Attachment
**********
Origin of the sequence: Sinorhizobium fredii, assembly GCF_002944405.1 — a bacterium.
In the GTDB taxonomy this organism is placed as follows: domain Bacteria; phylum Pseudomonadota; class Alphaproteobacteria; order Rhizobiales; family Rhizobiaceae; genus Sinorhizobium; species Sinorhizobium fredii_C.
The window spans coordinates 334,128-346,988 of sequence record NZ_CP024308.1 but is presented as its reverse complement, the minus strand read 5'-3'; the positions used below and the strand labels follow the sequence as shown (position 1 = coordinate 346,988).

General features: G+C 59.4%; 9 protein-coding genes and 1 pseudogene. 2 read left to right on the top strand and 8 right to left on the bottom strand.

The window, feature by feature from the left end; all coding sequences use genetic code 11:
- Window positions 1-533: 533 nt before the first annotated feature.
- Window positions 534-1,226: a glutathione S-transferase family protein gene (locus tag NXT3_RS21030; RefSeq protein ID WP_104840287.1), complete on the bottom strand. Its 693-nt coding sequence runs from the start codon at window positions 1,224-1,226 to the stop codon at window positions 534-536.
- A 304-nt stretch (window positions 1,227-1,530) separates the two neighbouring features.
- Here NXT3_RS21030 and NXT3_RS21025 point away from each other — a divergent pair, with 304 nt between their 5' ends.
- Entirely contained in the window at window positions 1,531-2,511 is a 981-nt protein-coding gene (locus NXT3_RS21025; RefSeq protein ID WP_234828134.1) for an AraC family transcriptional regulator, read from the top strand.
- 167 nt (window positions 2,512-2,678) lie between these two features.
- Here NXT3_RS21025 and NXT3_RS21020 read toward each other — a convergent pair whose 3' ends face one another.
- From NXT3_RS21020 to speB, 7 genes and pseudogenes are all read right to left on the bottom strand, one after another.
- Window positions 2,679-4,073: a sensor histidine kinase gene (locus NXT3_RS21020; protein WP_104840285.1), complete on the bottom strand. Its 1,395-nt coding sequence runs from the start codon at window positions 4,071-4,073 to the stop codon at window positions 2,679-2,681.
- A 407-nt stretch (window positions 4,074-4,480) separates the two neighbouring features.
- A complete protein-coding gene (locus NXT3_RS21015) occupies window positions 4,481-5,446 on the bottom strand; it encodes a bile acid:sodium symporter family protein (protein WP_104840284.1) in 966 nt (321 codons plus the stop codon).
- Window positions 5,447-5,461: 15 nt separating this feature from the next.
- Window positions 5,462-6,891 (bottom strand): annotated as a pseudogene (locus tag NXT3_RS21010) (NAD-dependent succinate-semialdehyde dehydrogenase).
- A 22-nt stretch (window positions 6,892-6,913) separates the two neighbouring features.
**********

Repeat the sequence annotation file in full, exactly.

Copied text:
Origin of the sequence: Sinorhizobium fredii, assembly GCF_002944405.1 — a bacterium.
In the GTDB taxonomy this organism is placed as follows: domain Bacteria; phylum Pseudomonadota; class Alphaproteobacteria; order Rhizobiales; family Rhizobiaceae; genus Sinorhizobium; species Sinorhizobium fredii_C.
The window spans coordinates 334,128-346,988 of sequence record NZ_CP024308.1 but is presented as its reverse complement, the minus strand read 5'-3'; the positions used below and the strand labels follow the sequence as shown (position 1 = coordinate 346,988).

General features: G+C 59.4%; 9 protein-coding genes and 1 pseudogene. 2 read left to right on the top strand and 8 right to left on the bottom strand.

The window, feature by feature from the left end; all coding sequences use genetic code 11:
- Window positions 1-533: 533 nt before the first annotated feature.
- Window positions 534-1,226: a glutathione S-transferase family protein gene (locus tag NXT3_RS21030; RefSeq protein ID WP_104840287.1), complete on the bottom strand. Its 693-nt coding sequence runs from the start codon at window positions 1,224-1,226 to the stop codon at window positions 534-536.
- A 304-nt stretch (window positions 1,227-1,530) separates the two neighbouring features.
- Here NXT3_RS21030 and NXT3_RS21025 point away from each other — a divergent pair, with 304 nt between their 5' ends.
- Entirely contained in the window at window positions 1,531-2,511 is a 981-nt protein-coding gene (locus NXT3_RS21025; RefSeq protein ID WP_234828134.1) for an AraC family transcriptional regulator, read from the top strand.
- 167 nt (window positions 2,512-2,678) lie between these two features.
- Here NXT3_RS21025 and NXT3_RS21020 read toward each other — a convergent pair whose 3' ends face one another.
- From NXT3_RS21020 to speB, 7 genes and pseudogenes are all read right to left on the bottom strand, one after another.
- Window positions 2,679-4,073: a sensor histidine kinase gene (locus NXT3_RS21020; protein WP_104840285.1), complete on the bottom strand. Its 1,395-nt coding sequence runs from the start codon at window positions 4,071-4,073 to the stop codon at window positions 2,679-2,681.
- A 407-nt stretch (window positions 4,074-4,480) separates the two neighbouring features.
- A complete protein-coding gene (locus NXT3_RS21015) occupies window positions 4,481-5,446 on the bottom strand; it encodes a bile acid:sodium symporter family protein (protein WP_104840284.1) in 966 nt (321 codons plus the stop codon).
- Window positions 5,447-5,461: 15 nt separating this feature from the next.
- Window positions 5,462-6,891 (bottom strand): annotated as a pseudogene (locus tag NXT3_RS21010) (NAD-dependent succinate-semialdehyde dehydrogenase).
- A 22-nt stretch (window positions 6,892-6,913) separates the two neighbouring features.